The problem, Turbo, is that animals lack the rationality to overcome instinct. A dog's instinct has been purpose-bred for thousands of years, to please and obey its master. That's merely a modification of its original pack mentality. The squirrel, who is a link lower on the food chain (and has a brain the size of a pecan), doesn't know that the carnivorous dog has been bred to not eat it. Very long exposure is required for something that humans would interpret as "trust" to develop. "Trust" is a human concept, though. I'm no biologist or animal behaviourist, but my thought is that an animal's "trust" response is based solely upon an experiential lack of threats under certain circumstances.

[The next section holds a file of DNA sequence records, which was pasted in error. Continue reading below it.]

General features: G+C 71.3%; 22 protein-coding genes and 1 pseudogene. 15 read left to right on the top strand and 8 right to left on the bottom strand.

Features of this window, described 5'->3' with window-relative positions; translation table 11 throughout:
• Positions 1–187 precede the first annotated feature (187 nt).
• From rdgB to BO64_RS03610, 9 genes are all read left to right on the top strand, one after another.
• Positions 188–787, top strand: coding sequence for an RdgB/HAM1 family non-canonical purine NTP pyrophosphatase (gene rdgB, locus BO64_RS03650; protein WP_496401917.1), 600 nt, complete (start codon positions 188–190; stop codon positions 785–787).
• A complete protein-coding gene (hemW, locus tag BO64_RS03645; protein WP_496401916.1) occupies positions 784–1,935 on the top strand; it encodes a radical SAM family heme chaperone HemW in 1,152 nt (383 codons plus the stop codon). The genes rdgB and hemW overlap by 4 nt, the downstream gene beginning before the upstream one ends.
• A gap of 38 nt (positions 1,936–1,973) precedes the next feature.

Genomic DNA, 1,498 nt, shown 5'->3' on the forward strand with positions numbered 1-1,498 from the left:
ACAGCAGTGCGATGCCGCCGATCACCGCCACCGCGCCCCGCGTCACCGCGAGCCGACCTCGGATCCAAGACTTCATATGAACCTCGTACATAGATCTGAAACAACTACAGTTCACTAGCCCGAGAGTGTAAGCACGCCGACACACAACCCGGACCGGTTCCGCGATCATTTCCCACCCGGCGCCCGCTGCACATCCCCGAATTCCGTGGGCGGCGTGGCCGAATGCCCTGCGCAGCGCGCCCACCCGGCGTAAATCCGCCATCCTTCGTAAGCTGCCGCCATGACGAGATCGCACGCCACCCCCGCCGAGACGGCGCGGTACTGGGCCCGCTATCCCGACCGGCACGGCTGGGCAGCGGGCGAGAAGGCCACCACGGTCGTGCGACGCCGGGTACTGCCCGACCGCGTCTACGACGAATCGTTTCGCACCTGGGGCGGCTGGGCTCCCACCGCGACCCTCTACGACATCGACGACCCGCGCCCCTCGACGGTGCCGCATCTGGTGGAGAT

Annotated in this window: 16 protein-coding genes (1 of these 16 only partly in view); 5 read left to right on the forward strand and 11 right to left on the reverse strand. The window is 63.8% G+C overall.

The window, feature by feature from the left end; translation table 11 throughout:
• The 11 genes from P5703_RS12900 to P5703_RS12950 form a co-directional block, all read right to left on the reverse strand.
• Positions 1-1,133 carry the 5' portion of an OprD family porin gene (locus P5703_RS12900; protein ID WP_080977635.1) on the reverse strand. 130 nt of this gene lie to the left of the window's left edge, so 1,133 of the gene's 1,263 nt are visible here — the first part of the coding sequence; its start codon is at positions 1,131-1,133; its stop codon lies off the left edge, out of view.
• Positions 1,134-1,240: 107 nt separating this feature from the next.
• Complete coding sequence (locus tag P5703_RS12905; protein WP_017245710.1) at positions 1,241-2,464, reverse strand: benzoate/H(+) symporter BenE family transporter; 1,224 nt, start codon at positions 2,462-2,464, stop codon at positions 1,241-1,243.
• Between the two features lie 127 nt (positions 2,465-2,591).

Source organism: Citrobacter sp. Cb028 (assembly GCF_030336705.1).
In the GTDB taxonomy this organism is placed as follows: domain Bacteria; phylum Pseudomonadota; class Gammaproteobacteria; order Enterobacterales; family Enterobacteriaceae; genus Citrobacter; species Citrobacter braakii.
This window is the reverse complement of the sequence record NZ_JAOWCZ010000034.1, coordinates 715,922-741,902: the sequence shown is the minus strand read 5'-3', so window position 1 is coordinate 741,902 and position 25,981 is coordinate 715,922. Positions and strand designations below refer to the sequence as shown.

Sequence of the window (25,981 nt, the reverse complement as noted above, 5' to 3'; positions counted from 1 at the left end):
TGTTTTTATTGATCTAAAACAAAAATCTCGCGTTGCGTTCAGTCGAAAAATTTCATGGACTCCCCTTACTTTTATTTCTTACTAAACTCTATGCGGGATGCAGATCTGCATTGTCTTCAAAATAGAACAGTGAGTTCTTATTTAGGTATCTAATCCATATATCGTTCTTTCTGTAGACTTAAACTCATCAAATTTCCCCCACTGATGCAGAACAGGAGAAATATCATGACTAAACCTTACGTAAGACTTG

That is assuming that the animals meet as adults or adolescents. Mutually hostile species, if raised together from birth, adopt the more basic instinct of imprinting upon each other as siblings. (I wouldn't expect it to work for a snake and a mongoose, but it seems to be pretty effective for all-mammal systems. I've seen rats being treated as kittens by cats. That was really cool, because those are my two favourite animals.)
By the bye, I just noticed that I've been referencing squirrels although the OP is about a chipmunk. That's a bit embarrassing, but it doesn't alter the things that I've said since they apply to any small fur-bearing animals.